Every second Saturday of the month, Divine Liturgy in English of Sunday - Ukrainian Catholic Cathedral of the Holy Family, Duke Street, London W1K 5BQ. Followed by refreshments.
3pm Great Vespers, 4pm Divine Liturgy for Sunday

To purchase The Divine Liturgy: an Anthology for Worship (in English), order from the Sheptytsky Institute here, or the St Basil's Bookstore here.

To purchase the Divine Praises, the Divine Office of the Byzantine-Slav rite (in English), order from the Eparchy of Parma here.

The new catechism in English, Christ our Pascha, is available from the Eparchy of the Holy Family and the Society. Please email johnchrysostom@btinternet.com for details.

Tuesday, 1 April 2014

Romanian Greek Catholic Church, London - Visit of Bishop Claudiu-Lucian Pop of Mariamme

In 2011-12, in view of the rising numbers of European Eastern Catholics in diaspora in the United Kingdom the Romanian Church united with Rome (also known as the Romanian Greek Catholic Church) established a mission in London, under the leadership of Fr Eduard-William Fartan and with the assistance of the Latin Catholic diocese of Brentwood. The mission was assigned the Franciscan Sisters' convent Church of the Annunciation in the parish of Canning Town in east London.

On March 30 2014, the Romanian Catholic Mission in England received its first archpastoral visit, with the arrival of Bishop Claudiu-Lucian Pop of Mariemme, who is also curial bishop to the Cardinal Metropolitan Archbishop of Fagaras and Alba Iulia, who is Head of the Romanian Church United with Rome. Apart from the pastoral contact with the people, he also ordained a subdeacon, and blessed Fr Eduard and invested him with the pectoral cross. The same honour was bestowed on Mgr John Armitage, vicar-general of the Diocese of Brentwood in recognition of his support to the Romanian Catholic community established its Christian life in England. Accompanying Bishop Claudiu was Britain's own Bishop Hlib, bishop of the Eparchy of the Holy Family of London for the Ukrainian Catholics.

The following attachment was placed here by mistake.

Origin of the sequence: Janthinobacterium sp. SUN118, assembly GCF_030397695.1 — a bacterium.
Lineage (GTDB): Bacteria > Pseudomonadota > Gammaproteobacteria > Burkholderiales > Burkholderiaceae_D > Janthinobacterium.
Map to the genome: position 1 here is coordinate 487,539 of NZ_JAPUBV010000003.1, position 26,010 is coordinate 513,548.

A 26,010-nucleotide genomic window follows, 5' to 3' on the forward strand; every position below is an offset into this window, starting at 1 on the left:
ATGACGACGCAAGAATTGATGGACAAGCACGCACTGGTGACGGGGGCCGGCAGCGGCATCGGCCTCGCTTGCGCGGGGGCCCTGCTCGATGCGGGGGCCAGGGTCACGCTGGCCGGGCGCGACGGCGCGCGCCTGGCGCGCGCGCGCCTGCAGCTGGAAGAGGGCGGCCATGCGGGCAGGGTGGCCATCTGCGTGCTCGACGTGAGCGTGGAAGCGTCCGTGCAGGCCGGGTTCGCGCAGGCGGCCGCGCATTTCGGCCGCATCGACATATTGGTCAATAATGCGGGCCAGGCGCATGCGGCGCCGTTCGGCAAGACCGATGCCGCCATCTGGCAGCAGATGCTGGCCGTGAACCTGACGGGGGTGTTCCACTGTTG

The Society was represented by Fr Mark Woodruff, vice-chairman, and Mr Peter Bykar, secretary.

The origins of the Romanian Catholic Church lie in 1698, when Romanian territory came permanently under Habsburg rule through Hungary. The Union with Rome, recognising the rights and privileges of the Orthodox, was effected in 1700. When the territory fell to Communism after World War II there were 12 dioceses with 1.5m faithful. All these were suppressed, the bishops deposed and its churches and property either expropriated in favour of the state-run Romanian Orthodox Church or confiscated by the government. Since the fall of Communism, the Church has struggled, but been determined, to recover. With great difficulty, it managed to recover four of its Cathedrals although much of its property lies in Orthodox hands unwilling to return what is essentially stolen property, or remains in state hands. The Church calculates it has over 660,000 faithful in various degrees of affiliation, in 1250 parishes, with 800 priests and over 250 seminarians. The government and the Orthodox Church, however, claim that the number of faithful is little more than 150,000.

Because of the fluidity of populations in Romania, the different centres of political rule, and the shifting of boundaries and cultural influences, including prolonged exposure to Western Christianity, within the present borders there are Hungarians and Romanians who are Roman Catholic or Protestant, together making up 10% of the 20 million population. The heartland for the non-Orthodox Christians tends to be in Transylvania. During the 18th and 19th centuries there was also a Magyarisation of the Greek-Catholic population in Romania within the Habsburg Empire, which is related to the Hungarian Greek-Catholic Church that once spread across the lands ruled by Hungary. After the Romanian revolution of 1989, which brought down the rule of Ceaucescu but saw former Communists remain in positions of power, the Church has continued to endure civil discrimination and religious repression, both from the authorities and the Romanian Orthodox Church. Blessed Pope John Paul II was a constant support to the recovery of the Romanian Church United with Rome following the collapse of Communism, ensuring that its freedom be sustained with sui iuris ecclesial standing (canonical autocephaly), under the primacy of its own head, with the patriarchal rank of "major archbishop". The seniority of the Church's head, the historic bond with the Bishop of Rome  and the ecclesial communion with all the Catholic Church are recognised in his bearing the title and rank of Cardinal - not of the Roman Church but as a Patriarchal Head in his own right of a sui iuris Church in union with Rome.

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